Scalability -- An important advantage of using a cloud provider is that you don't have to worry about adding extra resources when your application grows. When looking for a cloud provider, look for one that provides transparent scalability. Should your resource requirements grow, the cloud provider should automatically be able to scale up. If your resource requirements are lower, than the cloud provider should scale down.
Data security -- When you use a cloud provider, you store your sensitive information in the cloud. This data might even be stored in a different country. When selecting a cloud provider, make sure that the data security options provided by this provider match your and your customers' requirements.
Backup policy -- If you use the cloud platform for storage, it's important to determine the backup policies of the cloud provider. Do they back up the data regularly, are databases replicated, and do you have the control to restore backups yourself?
Manageability -- The cloud platform should be easy to manage. There should be a management interface with which you can easily see the resource usage of your services and add extra functionality. Besides this, you should also be able to easily view the logging and audit records for your application.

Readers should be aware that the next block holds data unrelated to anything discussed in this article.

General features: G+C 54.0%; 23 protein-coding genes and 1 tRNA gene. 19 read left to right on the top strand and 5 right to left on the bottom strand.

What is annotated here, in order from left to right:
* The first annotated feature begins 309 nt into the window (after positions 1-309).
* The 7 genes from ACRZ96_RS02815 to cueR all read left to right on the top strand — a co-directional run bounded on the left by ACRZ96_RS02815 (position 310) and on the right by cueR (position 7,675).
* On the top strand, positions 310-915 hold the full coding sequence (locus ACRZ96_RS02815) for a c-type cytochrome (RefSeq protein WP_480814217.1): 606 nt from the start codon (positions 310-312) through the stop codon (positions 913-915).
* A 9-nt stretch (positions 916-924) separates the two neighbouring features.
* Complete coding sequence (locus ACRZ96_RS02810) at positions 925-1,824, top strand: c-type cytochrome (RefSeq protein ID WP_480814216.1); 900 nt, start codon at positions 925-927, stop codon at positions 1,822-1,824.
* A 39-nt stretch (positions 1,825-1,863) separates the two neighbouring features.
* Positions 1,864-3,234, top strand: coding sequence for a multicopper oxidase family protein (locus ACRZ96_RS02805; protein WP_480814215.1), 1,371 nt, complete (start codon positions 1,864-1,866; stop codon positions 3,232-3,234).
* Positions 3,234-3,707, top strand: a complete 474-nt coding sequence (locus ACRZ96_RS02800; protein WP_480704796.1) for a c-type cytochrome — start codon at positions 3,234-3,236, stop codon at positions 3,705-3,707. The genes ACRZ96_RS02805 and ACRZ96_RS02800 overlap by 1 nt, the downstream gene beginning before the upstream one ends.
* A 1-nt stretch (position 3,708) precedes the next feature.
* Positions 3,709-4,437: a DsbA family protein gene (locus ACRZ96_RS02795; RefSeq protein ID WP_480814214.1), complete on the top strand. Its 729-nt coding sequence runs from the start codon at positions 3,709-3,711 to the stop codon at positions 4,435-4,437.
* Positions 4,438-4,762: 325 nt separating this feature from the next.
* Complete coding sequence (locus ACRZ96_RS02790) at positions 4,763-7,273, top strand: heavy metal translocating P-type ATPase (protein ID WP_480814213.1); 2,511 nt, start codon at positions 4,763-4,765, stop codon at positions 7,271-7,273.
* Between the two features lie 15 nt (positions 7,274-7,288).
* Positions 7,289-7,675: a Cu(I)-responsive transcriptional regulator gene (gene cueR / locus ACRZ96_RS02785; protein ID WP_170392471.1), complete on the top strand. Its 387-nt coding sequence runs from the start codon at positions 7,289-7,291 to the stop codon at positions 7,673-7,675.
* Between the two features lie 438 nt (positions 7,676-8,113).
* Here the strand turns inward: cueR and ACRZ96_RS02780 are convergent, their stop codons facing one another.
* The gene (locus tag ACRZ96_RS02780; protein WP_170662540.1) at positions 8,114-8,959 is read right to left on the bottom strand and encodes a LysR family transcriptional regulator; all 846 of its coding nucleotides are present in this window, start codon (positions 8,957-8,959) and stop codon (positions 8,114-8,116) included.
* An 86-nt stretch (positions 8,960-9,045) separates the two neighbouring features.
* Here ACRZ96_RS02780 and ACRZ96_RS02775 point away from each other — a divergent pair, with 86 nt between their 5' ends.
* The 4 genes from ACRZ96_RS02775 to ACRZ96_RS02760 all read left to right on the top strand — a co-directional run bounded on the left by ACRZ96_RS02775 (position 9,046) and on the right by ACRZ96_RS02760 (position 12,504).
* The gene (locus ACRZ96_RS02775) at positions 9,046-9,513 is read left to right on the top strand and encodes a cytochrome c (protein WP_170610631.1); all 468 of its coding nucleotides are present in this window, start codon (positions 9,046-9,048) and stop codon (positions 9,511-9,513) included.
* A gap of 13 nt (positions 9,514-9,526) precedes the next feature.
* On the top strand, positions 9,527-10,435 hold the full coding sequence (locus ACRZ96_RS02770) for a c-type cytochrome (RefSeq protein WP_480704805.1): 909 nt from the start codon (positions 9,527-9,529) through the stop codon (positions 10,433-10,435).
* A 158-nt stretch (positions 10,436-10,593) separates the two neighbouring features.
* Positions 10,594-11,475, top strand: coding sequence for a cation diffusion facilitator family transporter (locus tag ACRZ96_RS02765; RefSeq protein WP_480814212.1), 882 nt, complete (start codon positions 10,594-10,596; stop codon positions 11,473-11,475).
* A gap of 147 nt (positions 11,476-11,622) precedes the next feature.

Cost -- Cost is always an important factor. Look at what you have to pay for the services offered. Is there a minimum price you have to pay each month? Does your average price go down when you use a lot of resources?
Now that we've got a set of requirements we can use to determine a cloud provider, let's look at how to run one of our examples in the cloud. For our example, we'll use Amazon AWS. Amazon provides an easy-to-use cloud environment with all the features we require for our architecture. The Amazon AWS environment is also free to use the first year. If you want to use the Amazon cloud, you have to register an account. An account can be created from http://aws.amazon.com/. After you've created an account, you would set up the AWS environment we use for testing.